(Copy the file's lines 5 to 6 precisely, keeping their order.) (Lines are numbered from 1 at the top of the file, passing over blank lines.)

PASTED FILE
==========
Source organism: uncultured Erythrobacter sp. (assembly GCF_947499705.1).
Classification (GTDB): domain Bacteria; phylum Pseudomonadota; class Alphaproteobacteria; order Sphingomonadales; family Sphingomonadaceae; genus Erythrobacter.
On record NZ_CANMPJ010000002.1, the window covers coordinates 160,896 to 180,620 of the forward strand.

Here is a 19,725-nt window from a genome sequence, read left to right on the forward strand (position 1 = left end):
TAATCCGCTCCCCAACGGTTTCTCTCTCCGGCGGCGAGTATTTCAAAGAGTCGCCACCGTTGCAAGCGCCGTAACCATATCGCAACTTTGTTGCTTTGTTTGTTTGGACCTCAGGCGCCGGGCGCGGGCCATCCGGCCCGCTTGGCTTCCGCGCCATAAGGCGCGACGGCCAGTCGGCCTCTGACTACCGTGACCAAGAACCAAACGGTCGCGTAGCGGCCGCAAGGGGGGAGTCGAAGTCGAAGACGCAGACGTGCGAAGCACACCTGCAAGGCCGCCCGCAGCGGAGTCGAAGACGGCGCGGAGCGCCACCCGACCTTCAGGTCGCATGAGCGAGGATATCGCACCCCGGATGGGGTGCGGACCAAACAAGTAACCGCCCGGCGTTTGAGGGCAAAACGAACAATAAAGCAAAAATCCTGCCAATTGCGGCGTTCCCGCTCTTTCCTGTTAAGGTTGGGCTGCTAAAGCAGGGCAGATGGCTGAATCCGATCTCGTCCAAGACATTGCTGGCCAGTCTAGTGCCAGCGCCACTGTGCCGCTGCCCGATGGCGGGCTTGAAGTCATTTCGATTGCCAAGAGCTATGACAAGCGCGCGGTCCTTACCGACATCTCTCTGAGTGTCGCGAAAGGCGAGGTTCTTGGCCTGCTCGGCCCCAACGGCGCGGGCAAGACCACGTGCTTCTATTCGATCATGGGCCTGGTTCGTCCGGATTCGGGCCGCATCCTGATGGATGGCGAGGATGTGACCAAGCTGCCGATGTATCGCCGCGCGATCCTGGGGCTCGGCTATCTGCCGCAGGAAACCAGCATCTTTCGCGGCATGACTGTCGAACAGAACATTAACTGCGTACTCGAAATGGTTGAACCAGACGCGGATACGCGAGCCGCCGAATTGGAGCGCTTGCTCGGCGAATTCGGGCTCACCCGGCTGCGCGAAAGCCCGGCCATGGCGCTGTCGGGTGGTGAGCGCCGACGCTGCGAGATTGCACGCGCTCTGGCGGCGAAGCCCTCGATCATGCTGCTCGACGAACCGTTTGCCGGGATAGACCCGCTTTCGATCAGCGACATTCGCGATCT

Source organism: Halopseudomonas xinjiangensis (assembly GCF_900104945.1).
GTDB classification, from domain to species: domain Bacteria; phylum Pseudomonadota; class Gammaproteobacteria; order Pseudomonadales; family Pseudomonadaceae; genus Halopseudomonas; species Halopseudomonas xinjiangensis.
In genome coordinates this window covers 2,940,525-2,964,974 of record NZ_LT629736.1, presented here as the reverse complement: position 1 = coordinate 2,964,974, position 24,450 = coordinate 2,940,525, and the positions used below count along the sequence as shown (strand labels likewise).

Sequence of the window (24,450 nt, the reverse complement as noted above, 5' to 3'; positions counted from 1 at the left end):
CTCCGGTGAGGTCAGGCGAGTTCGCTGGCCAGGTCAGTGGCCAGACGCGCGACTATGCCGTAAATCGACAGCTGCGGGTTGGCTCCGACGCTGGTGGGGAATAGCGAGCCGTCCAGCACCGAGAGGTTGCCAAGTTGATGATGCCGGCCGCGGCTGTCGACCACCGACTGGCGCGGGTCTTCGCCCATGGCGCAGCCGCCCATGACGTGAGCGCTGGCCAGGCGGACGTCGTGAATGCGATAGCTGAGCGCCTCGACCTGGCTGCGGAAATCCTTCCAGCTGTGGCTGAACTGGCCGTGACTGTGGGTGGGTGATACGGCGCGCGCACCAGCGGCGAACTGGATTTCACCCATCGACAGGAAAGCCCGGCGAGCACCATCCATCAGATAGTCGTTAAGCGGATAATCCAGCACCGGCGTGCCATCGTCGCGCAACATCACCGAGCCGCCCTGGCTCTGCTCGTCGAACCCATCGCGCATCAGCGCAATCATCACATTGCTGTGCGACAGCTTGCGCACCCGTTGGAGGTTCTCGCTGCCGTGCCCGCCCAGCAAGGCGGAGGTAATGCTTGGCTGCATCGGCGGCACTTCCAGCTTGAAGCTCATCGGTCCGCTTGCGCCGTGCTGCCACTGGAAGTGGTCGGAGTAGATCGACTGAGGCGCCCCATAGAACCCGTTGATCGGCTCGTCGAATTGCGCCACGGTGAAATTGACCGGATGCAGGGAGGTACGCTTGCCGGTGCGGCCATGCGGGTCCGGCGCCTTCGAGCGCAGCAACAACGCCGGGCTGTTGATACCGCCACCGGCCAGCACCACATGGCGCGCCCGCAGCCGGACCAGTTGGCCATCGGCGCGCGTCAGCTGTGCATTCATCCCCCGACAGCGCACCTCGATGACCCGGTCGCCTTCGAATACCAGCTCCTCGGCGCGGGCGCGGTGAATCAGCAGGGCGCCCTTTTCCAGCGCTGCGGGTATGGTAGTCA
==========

TAATCCGCTCCCCAACGGTTTCTCTCTCCGGCGGCGAGTATTTCAAAGAGTCGCCACCGTTGCAAGCGCCGTAACCATATCGCAACTTTGTTGCTTTGTTTGTTTGGACCTCAGGCGCCGGGCGCGGGCCATCCGGCCCGCTTGGCTTCCGCGCCATAAGGCGCGACGGCCAGTCGGCCTCTGACTACCGTGACCAAGAACCAAACGGTCGCGTAGCGGCCGCAAGGGGGGAGTCGAAGTCGAAGACGCAGACGTGCGAAGCACACCTGCAAGGCCGCCCGCAGCGGAGTCGAAGACGGCGCGGAGCGCCACCCGACCTTCAGGTCGCATGAGCGAGGATATCGCACCCCGGATGGGGTGCGGACCAAACAAGTAACCGCCCGGCGTTTGAGGGCAAAACGAACAATAAAGCAAAAATCCTGCCAATTGCGGCGTTCCCGCTCTTTCCTGTTAAGGTTGGGCTGCTAAAGCAGGGCAGATGGCTGAATCCGATCTCGTCCAAGACATTGCTGGCCAGTCTAGTGCCAGCGCCACTGTGCCGCTGCCCGATGGCGGGCTTGAAGTCATTTCGATTGCCAAGAGCTATGACAAGCGCGCGGTCCTTACCGACATCTCTCTGAGTGTCGCGAAAGGCGAGGTTCTTGGCCTGCTCGGCCCCAACGGCGCGGGCAAGACCACGTGCTTCTATTCGATCATGGGCCTGGTTCGTCCGGATTCGGGCCGCATCCTGATGGATGGCGAGGATGTGACCAAGCTGCCGATGTATCGCCGCGCGATCCTGGGGCTCGGCTATCTGCCGCAGGAAACCAGCATCTTTCGCGGCATGACTGTCGAACAGAACATTAACTGCGTACTCGAAATGGTTGAACCAGACGCGGATACGCGAGCCGCCGAATTGGAGCGCTTGCTCGGCGAATTCGGGCTCACCCGGCTGCGCGAAAGCCCGGCCATGGCGCTGTCGGGTGGTGAGCGCCGACGCTGCGAGATTGCACGCGCTCTGGCGGCGAAGCCCTCGATCATGCTGCTCGACGAACCGTTTGCCGGGATAGACCCGCTTTCGATCAGCGACATTCGCGATCT

Source organism: Halopseudomonas xinjiangensis (assembly GCF_900104945.1).